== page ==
Last reviewed 19 February 2021

Large quantities of microplastics have mysteriously washed up on a number of north-west beaches over the last three months, posing a threat to local wildlife.

According to Cumbria Wildlife Trust, last week’s “microplastic spill” on Walney beach is the third in an unexplained series of pollution incidents on beaches.

First sightings of microplastics waste were on the Lancashire Fylde Coast in the middle of January, which later spread along the coastline and across to Cumbria.

“We have now received reports of significant amounts of microplastic washing up as far north as St Bees beach on the west coast of Cumbria, some 60 miles north of the first sightings in Lancashire,” Cumbria Wildlife Trust said.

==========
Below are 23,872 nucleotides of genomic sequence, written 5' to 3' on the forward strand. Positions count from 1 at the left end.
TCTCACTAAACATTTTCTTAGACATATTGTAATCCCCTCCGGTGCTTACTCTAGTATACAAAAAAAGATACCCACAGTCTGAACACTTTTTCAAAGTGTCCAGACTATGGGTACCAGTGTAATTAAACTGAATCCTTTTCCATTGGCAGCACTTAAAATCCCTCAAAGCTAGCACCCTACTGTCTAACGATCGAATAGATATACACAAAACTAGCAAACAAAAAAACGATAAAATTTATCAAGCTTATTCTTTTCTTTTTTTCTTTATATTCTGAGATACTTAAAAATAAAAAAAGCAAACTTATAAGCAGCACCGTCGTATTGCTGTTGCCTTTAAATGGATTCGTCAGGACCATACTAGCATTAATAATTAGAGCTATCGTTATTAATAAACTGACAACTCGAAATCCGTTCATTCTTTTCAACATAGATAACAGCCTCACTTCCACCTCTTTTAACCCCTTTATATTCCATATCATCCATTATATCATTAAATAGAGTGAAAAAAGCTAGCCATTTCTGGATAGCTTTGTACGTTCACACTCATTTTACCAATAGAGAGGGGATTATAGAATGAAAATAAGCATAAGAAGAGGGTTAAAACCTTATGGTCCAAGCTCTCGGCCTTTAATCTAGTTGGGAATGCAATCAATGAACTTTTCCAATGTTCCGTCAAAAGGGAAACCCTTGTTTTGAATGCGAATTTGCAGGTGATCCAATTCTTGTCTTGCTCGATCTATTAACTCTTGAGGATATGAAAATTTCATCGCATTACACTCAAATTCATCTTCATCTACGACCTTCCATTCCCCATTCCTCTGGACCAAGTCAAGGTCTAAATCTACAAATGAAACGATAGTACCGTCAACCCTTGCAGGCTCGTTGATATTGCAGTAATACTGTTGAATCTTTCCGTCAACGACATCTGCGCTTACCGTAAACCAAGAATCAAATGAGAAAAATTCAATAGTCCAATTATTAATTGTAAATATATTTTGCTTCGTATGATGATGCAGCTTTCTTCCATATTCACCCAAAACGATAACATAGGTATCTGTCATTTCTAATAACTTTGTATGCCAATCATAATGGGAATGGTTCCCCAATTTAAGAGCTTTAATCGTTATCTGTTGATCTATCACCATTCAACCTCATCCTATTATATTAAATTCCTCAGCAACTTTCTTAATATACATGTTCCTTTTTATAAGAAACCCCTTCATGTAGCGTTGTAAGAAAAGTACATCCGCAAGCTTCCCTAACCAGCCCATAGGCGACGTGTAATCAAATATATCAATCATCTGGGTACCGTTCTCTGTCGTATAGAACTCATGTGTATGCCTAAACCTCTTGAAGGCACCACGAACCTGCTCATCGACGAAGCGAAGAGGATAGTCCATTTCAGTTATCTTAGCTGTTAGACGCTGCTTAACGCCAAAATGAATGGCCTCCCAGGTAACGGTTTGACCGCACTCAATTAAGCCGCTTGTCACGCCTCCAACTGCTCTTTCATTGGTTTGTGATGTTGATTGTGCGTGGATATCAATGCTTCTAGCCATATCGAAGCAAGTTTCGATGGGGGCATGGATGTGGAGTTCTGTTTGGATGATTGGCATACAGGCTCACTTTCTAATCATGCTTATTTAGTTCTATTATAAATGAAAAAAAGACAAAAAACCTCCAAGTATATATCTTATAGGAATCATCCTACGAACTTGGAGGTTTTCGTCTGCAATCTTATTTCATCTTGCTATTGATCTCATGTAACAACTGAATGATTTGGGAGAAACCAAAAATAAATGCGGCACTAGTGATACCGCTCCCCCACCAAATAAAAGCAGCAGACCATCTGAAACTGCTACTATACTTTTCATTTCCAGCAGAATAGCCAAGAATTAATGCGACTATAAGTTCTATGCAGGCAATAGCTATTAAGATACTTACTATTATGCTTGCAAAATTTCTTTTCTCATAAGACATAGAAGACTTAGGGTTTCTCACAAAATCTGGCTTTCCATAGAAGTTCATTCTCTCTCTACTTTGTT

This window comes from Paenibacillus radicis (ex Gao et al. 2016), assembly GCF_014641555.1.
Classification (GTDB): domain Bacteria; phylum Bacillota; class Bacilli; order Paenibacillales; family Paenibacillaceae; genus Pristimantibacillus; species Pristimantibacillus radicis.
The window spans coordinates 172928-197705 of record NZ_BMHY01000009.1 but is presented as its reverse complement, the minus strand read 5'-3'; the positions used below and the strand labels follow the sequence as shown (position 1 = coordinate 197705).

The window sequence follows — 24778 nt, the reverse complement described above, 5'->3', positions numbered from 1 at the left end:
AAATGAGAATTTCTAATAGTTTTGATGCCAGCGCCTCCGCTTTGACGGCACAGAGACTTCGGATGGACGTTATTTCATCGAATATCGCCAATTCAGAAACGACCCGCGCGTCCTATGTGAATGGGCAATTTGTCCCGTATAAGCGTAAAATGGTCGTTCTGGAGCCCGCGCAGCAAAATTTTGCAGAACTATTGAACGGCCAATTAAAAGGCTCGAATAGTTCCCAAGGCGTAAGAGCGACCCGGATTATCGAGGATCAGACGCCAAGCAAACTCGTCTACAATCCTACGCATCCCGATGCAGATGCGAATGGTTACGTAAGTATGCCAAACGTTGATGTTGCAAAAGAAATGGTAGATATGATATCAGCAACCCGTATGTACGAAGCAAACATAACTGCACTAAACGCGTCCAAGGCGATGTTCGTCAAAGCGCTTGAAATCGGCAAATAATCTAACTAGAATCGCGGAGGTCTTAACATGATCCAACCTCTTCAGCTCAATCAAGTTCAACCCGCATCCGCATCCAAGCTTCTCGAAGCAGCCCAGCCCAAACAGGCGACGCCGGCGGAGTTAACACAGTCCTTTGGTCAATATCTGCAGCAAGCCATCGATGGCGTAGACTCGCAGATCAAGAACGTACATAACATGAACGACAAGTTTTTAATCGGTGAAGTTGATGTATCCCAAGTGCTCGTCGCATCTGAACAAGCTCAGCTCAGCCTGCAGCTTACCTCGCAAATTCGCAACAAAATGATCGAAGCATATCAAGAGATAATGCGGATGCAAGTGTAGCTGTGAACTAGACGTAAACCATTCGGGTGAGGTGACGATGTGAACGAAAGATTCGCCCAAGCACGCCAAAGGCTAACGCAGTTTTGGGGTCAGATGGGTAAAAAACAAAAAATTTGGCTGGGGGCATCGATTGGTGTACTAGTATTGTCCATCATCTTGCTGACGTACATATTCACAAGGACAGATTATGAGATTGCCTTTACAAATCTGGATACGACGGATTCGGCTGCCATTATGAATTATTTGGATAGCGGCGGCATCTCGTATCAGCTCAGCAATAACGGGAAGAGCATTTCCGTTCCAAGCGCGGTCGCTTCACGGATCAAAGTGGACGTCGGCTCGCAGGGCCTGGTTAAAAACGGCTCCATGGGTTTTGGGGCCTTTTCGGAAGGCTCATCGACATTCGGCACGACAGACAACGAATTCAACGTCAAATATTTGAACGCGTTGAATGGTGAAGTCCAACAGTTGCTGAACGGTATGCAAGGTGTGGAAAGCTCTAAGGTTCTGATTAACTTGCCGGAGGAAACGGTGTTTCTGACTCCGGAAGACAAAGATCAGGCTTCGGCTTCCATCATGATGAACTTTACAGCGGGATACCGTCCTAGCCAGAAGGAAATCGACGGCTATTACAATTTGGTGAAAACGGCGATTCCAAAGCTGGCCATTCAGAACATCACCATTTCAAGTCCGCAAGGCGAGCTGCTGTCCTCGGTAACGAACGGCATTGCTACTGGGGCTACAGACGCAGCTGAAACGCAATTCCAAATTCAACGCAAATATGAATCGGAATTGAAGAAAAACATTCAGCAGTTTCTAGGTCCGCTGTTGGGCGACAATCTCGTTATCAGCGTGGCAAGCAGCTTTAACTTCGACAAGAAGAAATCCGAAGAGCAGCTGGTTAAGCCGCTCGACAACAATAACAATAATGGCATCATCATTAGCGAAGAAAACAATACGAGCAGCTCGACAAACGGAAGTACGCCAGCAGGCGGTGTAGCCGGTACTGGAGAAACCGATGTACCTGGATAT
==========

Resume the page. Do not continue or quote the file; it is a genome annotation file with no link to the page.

Microplastics are minute pieces of plastic that are smaller than 5mm. They do not biodegrade and can accumulate in living organisms like fish and other animals that may consequently be consumed by humans.

Dr Emily Baxter, Cumbria Wildlife Trust’s Marine Conservation Officer, explained how these spills pose a threat to local ecologies:

“This kind of plastic pollution incident could have a serious impact on our wildlife, the ingestion of microplastics can really affect the whole foodweb and enter the human food chain.

“In addition, microplastics carry chemicals and toxins - often from manufacturing or processing - that can then be transferred into the environment and throughout the foodweb to other animals and humans.”

The Environment Agency, United Utilities and Natural England are working with local councils and River Trust to collect and analyse the samples to find out where the mystery microplastics may have originated.

Cumbria Wildlife Trust has called on residents to report any sightings to help scientists model the scope of these spills and the reasons behind them.

For now, the origins of the waste microplastics washed up on the north west coastline remains a mystery.